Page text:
COVID-19 Vaccine Study FAQ

Questions and Answers About the COVID-19 Vaccine Study

Who can take part?

  • Adults 18 years and older.
  • Healthy or have medically-stable chronic diseases.
    • Medically stable means you can have a chronic condition like diabetes, high blood pressure, etc., as long as you are being treated for it and it is stable.
  • Do not have a previously confirmed diagnosis of COVID-19.

How many people can participate?

Approximately 33,000 participants from all over the country will be enrolled.

The first 3,000 volunteers will be enrolled in a sub-study looking to see if the vaccine provokes an immune response and to see if the vaccine causes expected reactions like fever, bruising/swelling, or soreness near the injection site.

Will I get the actual investigational vaccine?

Some people will get the investigational vaccine and some will get a placebo (saline, no actual medication).

How many people will get the investigational vaccine?

2:1 people will get the investigational vaccine, which means approximately 20,000 people will get the investigational vaccine and 10,000 will get the placebo.

Will I know if I get the investigational vaccine or the placebo?

This trial is a double blind trial, which means neither you nor the study team will know if you get the investigational vaccine or the placebo.  Only the pharmacist providing the dose will know.

How long do I have to participate in the trial?

The actual trial lasts for 2 years. We hope that you would participate the entire 2 years, but your participation is entirely voluntary and you can drop out of the trial at any time.

Do I get injected with the COVID-19 virus if I participate?

No. This investigational vaccine is made of a recombinant replication-defective chimpanzee adenovirus expressing the SARS-CoV-2.

What does that mean?

The investigational vaccine uses a weakened form of a cold virus only found in chimpanzees, that makes one of the COVID-19 virus proteins.

How many visits are involved?

2 in-person visits (sub-study participants have 2 additional in-person visits), several follow-up phone visits and 6 blood draw visits.

What are the risks?

The study team will go over in more detail any potential risks, but the most common side effects reported so far have been vaccination site pain, tenderness, chills, fever, headache, muscle pain, stiffness, fatigue or a general overall feeling of being ill. The majority of these events were mild or moderate in severity and lasted from 1 to 7 days.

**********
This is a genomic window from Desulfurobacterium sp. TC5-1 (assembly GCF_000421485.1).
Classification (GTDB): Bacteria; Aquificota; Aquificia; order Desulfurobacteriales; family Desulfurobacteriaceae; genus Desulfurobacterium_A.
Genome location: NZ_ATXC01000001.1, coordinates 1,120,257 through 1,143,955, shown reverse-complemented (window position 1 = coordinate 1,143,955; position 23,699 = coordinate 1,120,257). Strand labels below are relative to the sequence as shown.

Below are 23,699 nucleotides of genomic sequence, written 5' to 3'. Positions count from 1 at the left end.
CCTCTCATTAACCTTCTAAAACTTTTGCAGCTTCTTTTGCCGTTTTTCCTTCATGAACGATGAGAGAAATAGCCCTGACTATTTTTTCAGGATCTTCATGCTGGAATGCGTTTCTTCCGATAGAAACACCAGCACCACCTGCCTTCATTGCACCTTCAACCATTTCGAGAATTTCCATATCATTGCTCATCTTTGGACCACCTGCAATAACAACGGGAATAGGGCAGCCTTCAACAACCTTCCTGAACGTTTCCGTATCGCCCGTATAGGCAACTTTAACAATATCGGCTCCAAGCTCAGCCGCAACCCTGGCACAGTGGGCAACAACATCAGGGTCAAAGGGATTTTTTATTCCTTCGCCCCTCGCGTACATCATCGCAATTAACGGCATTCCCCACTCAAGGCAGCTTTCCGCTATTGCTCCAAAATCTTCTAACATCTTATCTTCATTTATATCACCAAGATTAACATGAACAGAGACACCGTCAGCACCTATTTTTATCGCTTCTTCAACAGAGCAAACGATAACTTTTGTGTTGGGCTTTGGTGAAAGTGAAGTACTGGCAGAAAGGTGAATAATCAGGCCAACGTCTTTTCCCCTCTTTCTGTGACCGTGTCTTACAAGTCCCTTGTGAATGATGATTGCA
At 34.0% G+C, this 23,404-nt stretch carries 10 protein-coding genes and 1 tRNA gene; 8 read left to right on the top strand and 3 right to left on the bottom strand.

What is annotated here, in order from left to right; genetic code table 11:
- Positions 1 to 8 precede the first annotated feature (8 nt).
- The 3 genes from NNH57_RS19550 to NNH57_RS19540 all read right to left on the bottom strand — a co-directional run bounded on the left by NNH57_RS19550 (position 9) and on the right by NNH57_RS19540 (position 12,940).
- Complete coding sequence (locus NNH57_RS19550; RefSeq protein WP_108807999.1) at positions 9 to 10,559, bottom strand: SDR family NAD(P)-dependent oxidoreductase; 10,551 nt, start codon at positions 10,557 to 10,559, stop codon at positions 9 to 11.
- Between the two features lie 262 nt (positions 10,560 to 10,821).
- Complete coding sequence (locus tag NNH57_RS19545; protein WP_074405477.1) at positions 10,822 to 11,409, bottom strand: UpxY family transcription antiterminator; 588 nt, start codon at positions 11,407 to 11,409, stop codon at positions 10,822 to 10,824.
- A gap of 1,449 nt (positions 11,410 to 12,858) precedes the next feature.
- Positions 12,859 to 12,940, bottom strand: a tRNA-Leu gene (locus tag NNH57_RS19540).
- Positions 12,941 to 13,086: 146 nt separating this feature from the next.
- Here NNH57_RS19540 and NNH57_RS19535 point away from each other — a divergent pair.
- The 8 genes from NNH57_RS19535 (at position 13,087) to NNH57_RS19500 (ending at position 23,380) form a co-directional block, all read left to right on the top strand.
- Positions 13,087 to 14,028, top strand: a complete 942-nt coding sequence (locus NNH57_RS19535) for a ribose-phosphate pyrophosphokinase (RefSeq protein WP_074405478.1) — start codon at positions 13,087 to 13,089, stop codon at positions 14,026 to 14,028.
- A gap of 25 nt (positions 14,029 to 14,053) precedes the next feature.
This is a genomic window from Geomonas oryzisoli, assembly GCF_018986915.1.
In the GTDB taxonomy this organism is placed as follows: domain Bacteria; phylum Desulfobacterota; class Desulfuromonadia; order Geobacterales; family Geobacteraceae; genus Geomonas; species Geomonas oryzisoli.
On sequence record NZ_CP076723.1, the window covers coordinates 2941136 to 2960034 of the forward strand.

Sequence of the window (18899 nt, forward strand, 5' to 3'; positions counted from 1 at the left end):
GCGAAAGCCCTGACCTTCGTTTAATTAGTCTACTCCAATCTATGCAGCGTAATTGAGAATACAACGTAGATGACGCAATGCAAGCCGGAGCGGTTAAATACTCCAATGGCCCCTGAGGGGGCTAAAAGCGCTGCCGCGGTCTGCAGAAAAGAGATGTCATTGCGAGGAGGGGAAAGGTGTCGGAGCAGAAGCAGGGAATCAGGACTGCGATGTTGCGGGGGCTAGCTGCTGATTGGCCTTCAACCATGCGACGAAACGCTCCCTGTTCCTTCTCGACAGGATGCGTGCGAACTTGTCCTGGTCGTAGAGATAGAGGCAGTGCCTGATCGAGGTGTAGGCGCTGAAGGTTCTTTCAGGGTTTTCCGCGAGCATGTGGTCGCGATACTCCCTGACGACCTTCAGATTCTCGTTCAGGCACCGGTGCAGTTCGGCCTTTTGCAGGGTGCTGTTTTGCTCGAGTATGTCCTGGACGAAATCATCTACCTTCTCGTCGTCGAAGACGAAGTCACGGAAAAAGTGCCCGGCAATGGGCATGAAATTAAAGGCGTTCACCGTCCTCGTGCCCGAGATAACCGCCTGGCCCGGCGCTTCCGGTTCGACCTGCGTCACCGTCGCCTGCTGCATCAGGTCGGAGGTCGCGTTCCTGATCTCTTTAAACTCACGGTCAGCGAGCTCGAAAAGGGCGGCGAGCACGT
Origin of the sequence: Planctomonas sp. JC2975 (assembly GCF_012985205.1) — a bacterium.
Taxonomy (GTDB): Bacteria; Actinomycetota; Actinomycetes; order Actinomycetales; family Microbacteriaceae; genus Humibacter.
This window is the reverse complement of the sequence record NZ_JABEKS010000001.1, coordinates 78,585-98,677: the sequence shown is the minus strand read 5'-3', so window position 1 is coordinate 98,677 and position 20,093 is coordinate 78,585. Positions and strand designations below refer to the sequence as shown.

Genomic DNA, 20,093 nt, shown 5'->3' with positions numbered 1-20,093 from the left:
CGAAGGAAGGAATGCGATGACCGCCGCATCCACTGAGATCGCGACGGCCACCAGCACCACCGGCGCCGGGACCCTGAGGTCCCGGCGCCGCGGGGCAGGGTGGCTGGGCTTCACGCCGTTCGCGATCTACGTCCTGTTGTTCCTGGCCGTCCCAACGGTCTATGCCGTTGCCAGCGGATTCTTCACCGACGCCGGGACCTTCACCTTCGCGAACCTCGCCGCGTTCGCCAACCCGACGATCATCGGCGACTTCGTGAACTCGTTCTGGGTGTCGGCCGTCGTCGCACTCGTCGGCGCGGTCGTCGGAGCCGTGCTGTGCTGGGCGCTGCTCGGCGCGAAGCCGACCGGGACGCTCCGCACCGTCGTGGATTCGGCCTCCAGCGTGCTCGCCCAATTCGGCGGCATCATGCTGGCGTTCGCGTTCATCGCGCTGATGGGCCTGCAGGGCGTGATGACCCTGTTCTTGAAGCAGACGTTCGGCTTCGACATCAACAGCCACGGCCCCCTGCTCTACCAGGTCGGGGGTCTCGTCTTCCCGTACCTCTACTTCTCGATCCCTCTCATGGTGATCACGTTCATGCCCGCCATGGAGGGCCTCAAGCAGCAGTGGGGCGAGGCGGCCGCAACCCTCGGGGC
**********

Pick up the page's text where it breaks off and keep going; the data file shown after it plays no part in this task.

Are there any benefits?

Recipients of the investigational vaccine don’t have any guaranteed benefit, however, the study may prove the vaccine to be effective and may offer participants protection from COVID-19.

The information gained from this study will help determine if this investigational vaccine is a safe and effective way to prevent COVID-19 and help decide if it should be made and distributed widely.

Do I get paid to participate?

You will not be paid to take part in the study, but volunteers are compensated for their time and travel.

Can I participate if I get my flu shot?

Yes, you may get your flu shot at any time during the study.

If I work at the University of Michigan or Michigan Medicine, can I participate?

Yes, employees of the University of Michigan and Michigan Medicine can participate, unless you were directly involved with the planning / and or conducting of the study.

Learn More and Volunteer

Visit the COVID-19 vaccine trial page on to discover if you are eligible and learn more about the  trial.

Blue rectangle with text: Volunteer Now

Other Studies

Visit to learn more about other coronavirus-related clinical research studies at the University of Michigan.

Contact Us

Reach out to the study team at